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Webster 1913 Edition


Daff

Daff

(dȧf)
,
Verb.
T.
[Cf.
Doff
.]
To cast aside; to put off; to doff.
[Obs.]
Canst thou so
daff
me? Thou hast killed my child.
Shakespeare

Daff

,
Noun.
[See
Daft
.]
A stupid, blockish fellow; a numskull.
[Obs.]
Chaucer.

Daff

(dȧf)
,
Verb.
I.
To act foolishly; to be foolish or sportive; to toy.
[Scot.]
Jamieson.

Daff

,
Verb.
T.
To daunt.
[Prov. Eng.]
Grose.

Webster 1828 Edition


Daff

DAFF

, or DAFFE, A stupid blockish fellow.

DAFF

,
Verb.
T.
To daunt.

DAFF

,
Verb.
T.
To toss aside; to put off.

Definition 2019


daff

daff

English

Noun

daff (plural daffs)

  1. A fool; an idiot; a blockhead.
Derived terms

Etymology 2

From Middle English daffen (to render foolish), from daf, daffe (fool, idiot). See above.

Verb

daff (third-person singular simple present daffs, present participle daffing, simple past and past participle daffed)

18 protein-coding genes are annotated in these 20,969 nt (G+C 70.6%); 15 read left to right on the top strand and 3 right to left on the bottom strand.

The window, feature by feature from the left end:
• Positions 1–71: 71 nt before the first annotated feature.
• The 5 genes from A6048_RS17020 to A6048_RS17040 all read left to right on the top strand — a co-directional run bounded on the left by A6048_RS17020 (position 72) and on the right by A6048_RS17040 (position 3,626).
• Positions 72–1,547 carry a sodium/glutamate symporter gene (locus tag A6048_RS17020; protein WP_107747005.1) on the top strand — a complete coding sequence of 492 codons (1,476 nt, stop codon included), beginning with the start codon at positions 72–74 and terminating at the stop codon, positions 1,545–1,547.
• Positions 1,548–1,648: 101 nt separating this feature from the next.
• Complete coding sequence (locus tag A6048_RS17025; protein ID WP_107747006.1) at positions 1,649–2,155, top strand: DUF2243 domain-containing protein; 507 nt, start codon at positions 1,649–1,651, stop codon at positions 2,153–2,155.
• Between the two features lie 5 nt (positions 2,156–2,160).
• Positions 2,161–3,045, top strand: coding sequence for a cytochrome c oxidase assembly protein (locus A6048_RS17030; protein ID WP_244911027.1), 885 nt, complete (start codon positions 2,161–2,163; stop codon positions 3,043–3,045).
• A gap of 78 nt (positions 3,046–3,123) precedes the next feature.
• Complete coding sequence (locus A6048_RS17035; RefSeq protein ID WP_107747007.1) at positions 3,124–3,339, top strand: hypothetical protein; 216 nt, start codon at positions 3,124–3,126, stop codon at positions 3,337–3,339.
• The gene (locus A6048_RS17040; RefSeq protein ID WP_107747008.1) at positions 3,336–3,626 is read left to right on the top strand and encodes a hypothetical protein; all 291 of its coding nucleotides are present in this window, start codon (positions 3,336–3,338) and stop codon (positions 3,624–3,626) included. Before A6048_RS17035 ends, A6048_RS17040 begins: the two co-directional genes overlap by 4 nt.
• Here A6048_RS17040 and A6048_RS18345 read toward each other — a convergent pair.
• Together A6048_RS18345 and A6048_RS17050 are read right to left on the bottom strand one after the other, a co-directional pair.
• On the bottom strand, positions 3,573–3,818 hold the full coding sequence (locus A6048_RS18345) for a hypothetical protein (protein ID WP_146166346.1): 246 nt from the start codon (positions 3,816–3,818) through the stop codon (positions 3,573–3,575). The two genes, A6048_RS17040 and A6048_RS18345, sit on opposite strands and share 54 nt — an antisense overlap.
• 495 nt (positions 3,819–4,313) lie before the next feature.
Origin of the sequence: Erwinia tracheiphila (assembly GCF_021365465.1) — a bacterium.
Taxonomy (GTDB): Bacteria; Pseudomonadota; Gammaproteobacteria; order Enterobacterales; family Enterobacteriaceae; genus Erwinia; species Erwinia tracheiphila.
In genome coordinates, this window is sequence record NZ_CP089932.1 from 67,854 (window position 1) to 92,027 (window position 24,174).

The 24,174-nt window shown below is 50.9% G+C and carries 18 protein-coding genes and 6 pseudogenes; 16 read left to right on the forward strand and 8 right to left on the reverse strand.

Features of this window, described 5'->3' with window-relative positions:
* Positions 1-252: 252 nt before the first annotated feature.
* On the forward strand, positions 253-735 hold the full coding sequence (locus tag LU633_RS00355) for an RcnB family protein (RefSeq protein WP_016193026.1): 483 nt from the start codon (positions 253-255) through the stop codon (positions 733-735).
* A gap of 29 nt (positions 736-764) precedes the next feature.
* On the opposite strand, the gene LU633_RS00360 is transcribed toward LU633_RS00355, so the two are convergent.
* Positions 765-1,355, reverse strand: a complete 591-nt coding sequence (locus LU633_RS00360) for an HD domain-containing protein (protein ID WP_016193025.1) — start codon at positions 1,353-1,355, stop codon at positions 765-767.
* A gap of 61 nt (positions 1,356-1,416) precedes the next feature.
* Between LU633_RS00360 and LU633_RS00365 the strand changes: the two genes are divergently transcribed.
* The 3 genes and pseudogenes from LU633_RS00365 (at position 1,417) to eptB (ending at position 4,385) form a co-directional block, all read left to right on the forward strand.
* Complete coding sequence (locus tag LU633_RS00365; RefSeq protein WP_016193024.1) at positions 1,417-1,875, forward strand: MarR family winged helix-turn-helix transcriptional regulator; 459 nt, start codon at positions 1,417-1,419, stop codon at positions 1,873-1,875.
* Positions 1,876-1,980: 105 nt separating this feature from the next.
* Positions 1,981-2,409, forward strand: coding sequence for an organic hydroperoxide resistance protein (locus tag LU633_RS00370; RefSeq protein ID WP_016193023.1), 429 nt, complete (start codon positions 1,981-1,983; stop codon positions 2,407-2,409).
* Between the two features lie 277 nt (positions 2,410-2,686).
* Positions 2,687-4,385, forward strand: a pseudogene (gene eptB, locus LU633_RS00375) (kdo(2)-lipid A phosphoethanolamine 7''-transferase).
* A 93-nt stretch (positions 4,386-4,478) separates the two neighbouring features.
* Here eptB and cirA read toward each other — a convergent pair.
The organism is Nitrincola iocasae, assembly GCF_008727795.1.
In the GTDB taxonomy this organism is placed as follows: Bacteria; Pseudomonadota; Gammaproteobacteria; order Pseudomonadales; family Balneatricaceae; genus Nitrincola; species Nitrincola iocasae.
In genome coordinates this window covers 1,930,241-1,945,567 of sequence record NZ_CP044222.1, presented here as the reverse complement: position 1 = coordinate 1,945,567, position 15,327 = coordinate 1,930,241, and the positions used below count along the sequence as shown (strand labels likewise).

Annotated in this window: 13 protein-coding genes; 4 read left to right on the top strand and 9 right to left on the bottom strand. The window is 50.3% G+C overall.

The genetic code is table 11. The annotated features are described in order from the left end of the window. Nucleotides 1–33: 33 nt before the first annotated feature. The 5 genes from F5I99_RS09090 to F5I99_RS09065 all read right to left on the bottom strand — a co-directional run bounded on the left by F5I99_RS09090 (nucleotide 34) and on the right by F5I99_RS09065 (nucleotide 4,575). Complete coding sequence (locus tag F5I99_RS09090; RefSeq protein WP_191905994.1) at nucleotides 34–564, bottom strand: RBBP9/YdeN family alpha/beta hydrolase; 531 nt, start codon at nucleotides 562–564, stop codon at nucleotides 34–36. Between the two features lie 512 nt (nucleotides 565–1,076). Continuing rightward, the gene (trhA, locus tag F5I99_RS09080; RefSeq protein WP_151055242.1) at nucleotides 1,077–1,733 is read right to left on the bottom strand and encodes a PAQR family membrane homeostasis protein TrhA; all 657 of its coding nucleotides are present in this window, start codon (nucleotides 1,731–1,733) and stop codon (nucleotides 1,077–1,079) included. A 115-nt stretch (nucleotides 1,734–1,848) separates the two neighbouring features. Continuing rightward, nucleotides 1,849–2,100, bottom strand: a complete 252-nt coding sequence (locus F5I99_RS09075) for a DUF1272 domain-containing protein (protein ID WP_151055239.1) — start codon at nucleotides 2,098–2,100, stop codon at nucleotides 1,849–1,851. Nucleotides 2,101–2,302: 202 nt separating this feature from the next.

1. (intransitive) To be foolish; make sport; play; toy.
    (Can we find and add a quotation of Jamieson to this entry?)
  2. (Britain, dialect, obsolete) To daunt.
    (Can we find and add a quotation of Francis Grose to this entry?)
Derived terms

Etymology 3

Variant of doff.

Verb

daff (third-person singular simple present daffs, present participle daffing, simple past and past participle daffed)

  1. (transitive) To toss (aside); to dismiss.
    • 1599, William Shakespeare, Much Ado About Nothing, Act 2 Scene 3
      DON PEDRO. I would she had bestowed this dotage on me; I would have daffed all other respects and made her half myself.
    • 1948, CS Lewis, ‘Notes on the Way’:
      Such is the record of Scripture. Nor can you daff it aside by saying that local and temporary conditions condemned women to silence and private life.
  2. (transitive) To turn (someone) aside; divert.

Etymology 4

From daffodil.

Noun

daff (plural daffs)

  1. (Britain, informal) A daffodil.
    Get your daffs here - £2 a bunch.
    • 1934, Dorothy L. Sayers, The Nine Tailors
      You want a few more daffs on the decani side []

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